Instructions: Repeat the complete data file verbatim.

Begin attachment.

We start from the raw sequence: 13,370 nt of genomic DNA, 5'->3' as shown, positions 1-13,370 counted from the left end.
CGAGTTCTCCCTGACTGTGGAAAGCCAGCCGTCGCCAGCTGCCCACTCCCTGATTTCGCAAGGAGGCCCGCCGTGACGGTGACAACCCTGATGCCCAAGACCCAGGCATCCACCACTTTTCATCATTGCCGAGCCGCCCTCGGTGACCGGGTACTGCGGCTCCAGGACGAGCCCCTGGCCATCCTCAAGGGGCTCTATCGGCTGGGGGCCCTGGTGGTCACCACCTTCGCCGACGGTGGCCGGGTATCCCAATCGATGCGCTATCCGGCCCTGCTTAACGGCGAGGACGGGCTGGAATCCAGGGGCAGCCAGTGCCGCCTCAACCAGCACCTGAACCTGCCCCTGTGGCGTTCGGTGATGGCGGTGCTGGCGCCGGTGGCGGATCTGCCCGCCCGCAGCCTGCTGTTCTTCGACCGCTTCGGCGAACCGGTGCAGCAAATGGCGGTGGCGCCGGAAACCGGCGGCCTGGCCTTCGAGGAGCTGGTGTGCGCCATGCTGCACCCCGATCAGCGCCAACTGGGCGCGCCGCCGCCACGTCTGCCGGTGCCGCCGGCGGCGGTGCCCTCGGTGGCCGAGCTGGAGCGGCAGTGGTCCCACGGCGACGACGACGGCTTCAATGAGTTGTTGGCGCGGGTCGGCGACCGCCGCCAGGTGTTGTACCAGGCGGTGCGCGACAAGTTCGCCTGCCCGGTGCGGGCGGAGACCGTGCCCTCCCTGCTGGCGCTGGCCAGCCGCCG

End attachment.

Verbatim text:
We start from the raw sequence: 13,370 nt of genomic DNA, 5'->3' as shown, positions 1-13,370 counted from the left end.
CGAGTTCTCCCTGACTGTGGAAAGCCAGCCGTCGCCAGCTGCCCACTCCCTGATTTCGCAAGGAGGCCCGCCGTGACGGTGACAACCCTGATGCCCAAGACCCAGGCATCCACCACTTTTCATCATTGCCGAGCCGCCCTCGGTGACCGGGTACTGCGGCTCCAGGACGAGCCCCTGGCCATCCTCAAGGGGCTCTATCGGCTGGGGGCCCTGGTGGTCACCACCTTCGCCGACGGTGGCCGGGTATCCCAATCGATGCGCTATCCGGCCCTGCTTAACGGCGAGGACGGGCTGGAATCCAGGGGCAGCCAGTGCCGCCTCAACCAGCACCTGAACCTGCCCCTGTGGCGTTCGGTGATGGCGGTGCTGGCGCCGGTGGCGGATCTGCCCGCCCGCAGCCTGCTGTTCTTCGACCGCTTCGGCGAACCGGTGCAGCAAATGGCGGTGGCGCCGGAAACCGGCGGCCTGGCCTTCGAGGAGCTGGTGTGCGCCATGCTGCACCCCGATCAGCGCCAACTGGGCGCGCCGCCGCCACGTCTGCCGGTGCCGCCGGCGGCGGTGCCCTCGGTGGCCGAGCTGGAGCGGCAGTGGTCCCACGGCGACGACGACGGCTTCAATGAGTTGTTGGCGCGGGTCGGCGACCGCCGCCAGGTGTTGTACCAGGCGGTGCGCGACAAGTTCGCCTGCCCGGTGCGGGCGGAGACCGTGCCCTCCCTGCTGGCGCTGGCCAGCCGCCG